The Great White Bear: A Natural & Unnatural History of the Polar Bear 1st Edition, Kindle Edition
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Excerpt. © Reprinted by permission. All rights reserved.
The bear was near the horizon when we first saw it.
A dot in the water, barely visible above the waves, it was not, initially, obviously a bear at all.
“Look at the size of that seal,” exclaimed the mate, raising binoculars and prompting the captain to do likewise.
There was a pause as the two men pondered the distant object, perhaps realized what they were looking at, dismissed the thought, returned to it, and finally conceded what was increasingly clear.
That a polar bear should be in the vicinity should not, on the face of it, have been particularly remarkable. We were, after all, anchored just off the north coast of Alaska; however one defines the Arctic — and scientists, geographers, and oceanographers debate many conflicting and complementary delineations — we were undoubtedly in the heart of it and deep within the polar bear’s realm.
Yet the initial confusion was understandable. Polar bears are creatures of the ice; but, save a few floes drifting past in the current of the Beaufort Sea, there was almost none to be seen — just mile upon mile of open water.
We had come in search of the edge of the Arctic Ocean sea ice. The boundary where open water progressively yields to its frozen counterpart is an oasis of marine life, one that our passengers, biologists from the University of Alaska, were keen to reach. But the ice edge had retreated to the north, earlier and farther than normal; it would take us many days of steaming to reach our goal. There was no way of knowing how long or how far this particular bear had been swimming, but its chances of ever finding its species’ preferred habitat were all but nonexistent.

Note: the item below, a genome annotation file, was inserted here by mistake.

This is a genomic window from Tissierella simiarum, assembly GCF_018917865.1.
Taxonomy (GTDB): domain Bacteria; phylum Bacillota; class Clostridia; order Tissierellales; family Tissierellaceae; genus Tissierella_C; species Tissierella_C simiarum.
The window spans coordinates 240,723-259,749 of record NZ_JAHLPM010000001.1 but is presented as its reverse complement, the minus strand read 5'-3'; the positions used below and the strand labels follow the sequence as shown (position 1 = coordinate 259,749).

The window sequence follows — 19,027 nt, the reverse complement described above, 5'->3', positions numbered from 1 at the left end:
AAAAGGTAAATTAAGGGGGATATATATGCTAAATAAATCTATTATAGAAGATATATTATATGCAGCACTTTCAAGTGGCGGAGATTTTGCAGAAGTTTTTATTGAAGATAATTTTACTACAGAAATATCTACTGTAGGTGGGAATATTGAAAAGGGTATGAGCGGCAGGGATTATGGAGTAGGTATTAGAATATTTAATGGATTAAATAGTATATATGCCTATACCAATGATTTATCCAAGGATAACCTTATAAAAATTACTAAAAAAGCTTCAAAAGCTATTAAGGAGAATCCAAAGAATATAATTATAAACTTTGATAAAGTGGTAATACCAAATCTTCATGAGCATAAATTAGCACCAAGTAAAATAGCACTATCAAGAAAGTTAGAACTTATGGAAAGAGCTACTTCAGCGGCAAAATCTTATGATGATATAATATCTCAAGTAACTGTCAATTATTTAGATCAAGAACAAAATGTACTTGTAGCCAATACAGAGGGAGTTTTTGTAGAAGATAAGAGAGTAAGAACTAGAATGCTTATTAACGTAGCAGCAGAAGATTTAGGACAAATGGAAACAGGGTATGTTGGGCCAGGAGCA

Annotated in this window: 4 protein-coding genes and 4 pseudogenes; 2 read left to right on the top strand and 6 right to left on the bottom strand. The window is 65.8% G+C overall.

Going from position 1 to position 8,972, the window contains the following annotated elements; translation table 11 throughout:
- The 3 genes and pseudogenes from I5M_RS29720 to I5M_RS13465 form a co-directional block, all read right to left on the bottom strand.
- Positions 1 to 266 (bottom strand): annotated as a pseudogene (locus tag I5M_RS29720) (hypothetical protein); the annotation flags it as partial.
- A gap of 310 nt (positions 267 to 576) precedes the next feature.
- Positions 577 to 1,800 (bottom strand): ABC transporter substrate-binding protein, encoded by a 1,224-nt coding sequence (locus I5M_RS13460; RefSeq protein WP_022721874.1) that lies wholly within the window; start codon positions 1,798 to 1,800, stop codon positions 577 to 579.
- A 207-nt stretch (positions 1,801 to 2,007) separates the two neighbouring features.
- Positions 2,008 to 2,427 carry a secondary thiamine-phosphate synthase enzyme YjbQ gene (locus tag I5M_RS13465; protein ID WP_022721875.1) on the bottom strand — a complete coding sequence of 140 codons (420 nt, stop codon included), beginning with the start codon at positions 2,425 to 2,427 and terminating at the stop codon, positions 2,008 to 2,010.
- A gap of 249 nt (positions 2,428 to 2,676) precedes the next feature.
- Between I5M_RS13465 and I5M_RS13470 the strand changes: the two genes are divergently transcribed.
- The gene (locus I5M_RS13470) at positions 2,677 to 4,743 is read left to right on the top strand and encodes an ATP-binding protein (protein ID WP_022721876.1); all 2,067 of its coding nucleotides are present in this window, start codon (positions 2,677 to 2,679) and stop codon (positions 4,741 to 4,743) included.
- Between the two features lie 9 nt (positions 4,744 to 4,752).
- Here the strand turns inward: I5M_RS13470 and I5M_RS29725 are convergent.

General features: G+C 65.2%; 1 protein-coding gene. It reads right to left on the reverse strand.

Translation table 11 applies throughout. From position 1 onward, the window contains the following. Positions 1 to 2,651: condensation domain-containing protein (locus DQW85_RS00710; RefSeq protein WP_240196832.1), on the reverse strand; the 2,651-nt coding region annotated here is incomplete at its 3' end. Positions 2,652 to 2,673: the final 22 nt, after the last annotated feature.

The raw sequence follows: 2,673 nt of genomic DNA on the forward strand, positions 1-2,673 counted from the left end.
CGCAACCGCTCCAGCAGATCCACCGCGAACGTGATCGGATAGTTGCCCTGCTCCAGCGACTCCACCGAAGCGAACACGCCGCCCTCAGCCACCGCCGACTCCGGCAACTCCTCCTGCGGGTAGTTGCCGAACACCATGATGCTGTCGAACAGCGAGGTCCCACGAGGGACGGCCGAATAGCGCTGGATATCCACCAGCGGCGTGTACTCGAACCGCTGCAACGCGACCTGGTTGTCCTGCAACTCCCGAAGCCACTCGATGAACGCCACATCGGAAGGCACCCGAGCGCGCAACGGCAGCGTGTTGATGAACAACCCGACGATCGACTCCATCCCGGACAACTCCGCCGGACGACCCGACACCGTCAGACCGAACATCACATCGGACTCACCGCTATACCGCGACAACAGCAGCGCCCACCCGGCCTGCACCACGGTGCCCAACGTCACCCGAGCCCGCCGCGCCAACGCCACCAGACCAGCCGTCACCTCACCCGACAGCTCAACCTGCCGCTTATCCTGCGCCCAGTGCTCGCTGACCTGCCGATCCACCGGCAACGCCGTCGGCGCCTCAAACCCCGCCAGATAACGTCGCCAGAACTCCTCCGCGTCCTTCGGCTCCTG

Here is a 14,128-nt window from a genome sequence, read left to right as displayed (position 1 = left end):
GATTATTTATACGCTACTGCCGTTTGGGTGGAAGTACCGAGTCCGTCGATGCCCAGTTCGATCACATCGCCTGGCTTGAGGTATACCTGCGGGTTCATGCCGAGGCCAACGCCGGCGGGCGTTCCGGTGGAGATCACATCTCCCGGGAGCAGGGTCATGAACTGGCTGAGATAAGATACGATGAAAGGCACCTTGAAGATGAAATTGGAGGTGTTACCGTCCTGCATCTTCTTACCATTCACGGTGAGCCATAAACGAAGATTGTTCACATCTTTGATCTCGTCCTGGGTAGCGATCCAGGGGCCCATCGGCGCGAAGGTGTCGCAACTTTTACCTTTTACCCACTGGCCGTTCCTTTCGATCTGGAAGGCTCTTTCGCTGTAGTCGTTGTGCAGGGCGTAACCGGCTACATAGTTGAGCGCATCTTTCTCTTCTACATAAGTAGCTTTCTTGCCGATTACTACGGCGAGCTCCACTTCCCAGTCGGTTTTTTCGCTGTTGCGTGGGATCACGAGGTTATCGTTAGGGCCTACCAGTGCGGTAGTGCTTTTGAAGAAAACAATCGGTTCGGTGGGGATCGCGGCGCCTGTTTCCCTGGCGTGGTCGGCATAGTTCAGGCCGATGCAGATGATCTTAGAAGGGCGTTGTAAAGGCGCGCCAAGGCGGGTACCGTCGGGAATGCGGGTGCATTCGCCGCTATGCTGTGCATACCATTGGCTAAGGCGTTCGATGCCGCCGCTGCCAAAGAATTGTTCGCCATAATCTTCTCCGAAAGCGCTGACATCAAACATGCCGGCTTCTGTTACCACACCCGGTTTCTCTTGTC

It was a Sunday morning. The scent of freshly baked bread and of the breakfast that was cooking in the galley wafted from deck to deck and into the crisp arctic air. It filled our nostrils as we tumbled from mess room and cabins, hastily pulling on fleeces and coats, to watch as our visitor approached. The aromas stretched far beyond our green hull, wafting into the distance, their decreasing strength more than compensated for by the extra sensitivity to them on the part of the bear — which, it was increasingly clear, was not simply swimming in our direction but making a determined beeline for us.
It paddled closer, close enough that now we could see it clearly, its paws working feverishly beneath the surface of the water, its long neck straining to keep its head above the surface, its eyes fixed eagerly on the steel grail ahead of it, its small ears flat against the side of its head. A passing ice floe provided welcome respite and the bear took advantage, clambering out of the ocean, its fur thick with water. It shook itself briefly, walked from one end of the floe to the other to stay level with the ship as the ice drifted past, then plunged back into the water and paddled closer to us once more. Another floe arrived, and again the bear climbed upon it, rested there until it began to drift out of range, reentered the water, and swam toward us again.
Two or three times it repeated the process, each occasion appearing to be progressively more taxing as the bear fought to drag its waterlogged weight onto the ice, its shoulders seeming to sag ever so slightly with each repetition and the growing realization that any hope it might have had of clambering on board was destined not to be realized.
Eventually, it gave up. Having hauled itself onto a passing floe for perhaps the third or fourth time, it chose not to subject itself anymore to the rigors of swimming in the Beaufort Sea on a hapless quest. Its mouth open, it tore away its gaze, looking alternately down at the ice beneath its feet and into the distance, anywhere, it seemed, except directly at the object of its desire and frustration. And we watched as it stood there, forlorn and defeated, drifting into the distance.
--This text refers to an out of print or unavailable edition of this title.
- ASIN : B004FN21QO
- Publisher : Houghton Mifflin Harcourt; 1st edition (January 12, 2011)
- Publication date : January 12, 2011
- Language : English
- File size : 1845 KB
- Text-to-Speech : Enabled
- Screen Reader : Supported
- Enhanced typesetting : Enabled
- X-Ray : Not Enabled
- Word Wise : Not Enabled
- Print length : 285 pages
- Page numbers source ISBN : 0547152426
- Lending : Enabled